Kansas Secretary of State Kris Kobach had a guest host fill in for him on his Sunday night radio program in Kansas City in late November as he was on the east coast meeting with Donald Trump and apparently applying for the job of homeland security secretary. But Kobach was back at his radio show on Sunday, without an official Trump administration job—at least not yet—but confident that he will now have “allies in Washington” as he pushes for draconian restrictions on immigration and voting rights.
(Sure enough, Kobach was back at Trump tower today.)
When a caller on Sunday’s show asked Kobach, who has been an immigration adviser for Trump’s transition team, if he’ll land a position with the administration, Kobach was noncommittal. “You know, right now I’ve got so much to do in Kansas that I’ll be quite happy staying here in the Sunflower State,” he said, “but if they need me, I’ll certainly listen, and I have been in regular contact with Mr. Trump and with the team. So either way, we will have allies in Washington, people who believe in the rule of law.”
The kind of policies that Kobach hopes to feed to the Trump administration were evident in Sunday night’s radio program.
At one point, a caller asked Kobach if Trump was going to follow through on his promise to end the constitutional guarantee of birthright citizenship for children born in the U.S.
Kobach responded that “a lot of it will depend on the initial rollout of the administration and the courts as well” but that he had talked with Trump about his view that birthright citizenship can be stripped from the children of undocumented immigrants without a constitutional amendment:
I do know that he, I’ve spoken about that issue with him, and he understands it, he recognizes that there’s nothing in the United States Constitution that says an illegal alien, that the child of an illegal alien, becomes a U.S. citizen. That is not what the 14th Amendment states. So he knows about the issue, he’s certainly well aware of the issue and we’ll see.
But it’s amazing that we have a president who actually will talk about it. You know, so many previous Republican presidential candidates—and I’m talking about Romney, I’m talking about McCain, I’m talking about Bush—they just don’t even want to talk about it. They don’t even want to talk about these clear issues of law and Constitution because they’re afraid of offending someone by even talking. It’s this kind of paralysis of Republicans that has finally come to an end with Donald Trump. And thank goodness that a president who speaks his mind, a candidate who speaks his mind, can win. And he’s just reset the dial completely, he’s recalibrated American politics, and thank goodness.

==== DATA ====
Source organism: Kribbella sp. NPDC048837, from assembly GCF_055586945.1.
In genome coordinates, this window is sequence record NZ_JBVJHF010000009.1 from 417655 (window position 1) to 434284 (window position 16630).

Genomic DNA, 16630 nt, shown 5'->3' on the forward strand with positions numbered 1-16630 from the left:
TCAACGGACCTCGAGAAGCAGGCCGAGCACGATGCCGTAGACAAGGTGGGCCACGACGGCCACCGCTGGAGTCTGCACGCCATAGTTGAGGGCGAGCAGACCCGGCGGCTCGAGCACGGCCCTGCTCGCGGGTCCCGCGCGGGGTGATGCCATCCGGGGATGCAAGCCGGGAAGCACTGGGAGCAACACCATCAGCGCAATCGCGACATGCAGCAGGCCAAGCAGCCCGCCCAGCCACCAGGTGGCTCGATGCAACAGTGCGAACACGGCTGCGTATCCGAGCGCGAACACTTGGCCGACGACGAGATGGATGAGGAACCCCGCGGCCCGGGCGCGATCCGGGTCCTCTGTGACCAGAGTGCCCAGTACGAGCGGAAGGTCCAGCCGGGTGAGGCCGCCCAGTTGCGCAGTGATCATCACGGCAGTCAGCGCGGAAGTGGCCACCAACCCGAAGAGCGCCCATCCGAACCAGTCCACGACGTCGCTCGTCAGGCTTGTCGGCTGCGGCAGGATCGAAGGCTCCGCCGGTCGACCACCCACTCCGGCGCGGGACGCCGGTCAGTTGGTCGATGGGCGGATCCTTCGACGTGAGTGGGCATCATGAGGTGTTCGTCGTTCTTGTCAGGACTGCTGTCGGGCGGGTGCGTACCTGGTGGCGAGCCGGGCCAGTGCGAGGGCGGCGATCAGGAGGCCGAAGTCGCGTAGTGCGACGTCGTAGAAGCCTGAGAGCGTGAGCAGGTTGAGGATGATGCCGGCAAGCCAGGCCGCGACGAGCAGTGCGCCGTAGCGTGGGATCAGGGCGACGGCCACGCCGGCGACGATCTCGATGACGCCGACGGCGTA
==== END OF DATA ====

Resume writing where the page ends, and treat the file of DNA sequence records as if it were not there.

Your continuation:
At another point a listener called in to praise Kobach for the “great law” he pushed through in Kansas that requires people who are registering to vote to produce a proof-of-citizenship document like a birth certificate. The law has left thousands of Kansas voters in legal limbo as it works its way through the courts.
The caller said that he was thrilled by the restrictive voting law because this year, for the first time, he went to cast and early vote and “did not see a group of what I could readily see were illegal aliens that couldn’t speak English, had to have somebody go up and help them vote.”
“I was so proud to be able to show my voter ID, or just my ID, and be able to vote and feel fairly comfortable that everybody in that line was an American citizen and had the right to vote,” the caller said.
“Amen,” Kobach interjected.
“I mean, it just made me feel like maybe, slowly but surely, we were working towards the positive goal that this country was intended to be run on, that citizens vote, not illegal votes,” the caller added.
Kobach replied that his law “makes so much sense” and marveled at people who oppose it because of “whatever bizarre reason they have for wanting to allow people to just claim they’re U.S. citizens without proving it to vote.”
When another caller asked Kobach if it was in fact he who fed Trump his bogus claim that 3 million noncitizens voted in the 2016 election, Kobach said he wasn’t sure but that Trump was correct.
“Well, I’m not going to comment on where he—you know, I wasn’t the only person talking to him about the problem of illegal voting, so I’m not going to claim or deny it,” he said, “I’m just going to simply say that, yes, I have talked to Donald Trump about the problem of illegal votes being cast but, no, I don’t claim to be the one who inspired—he was speaking the truth.”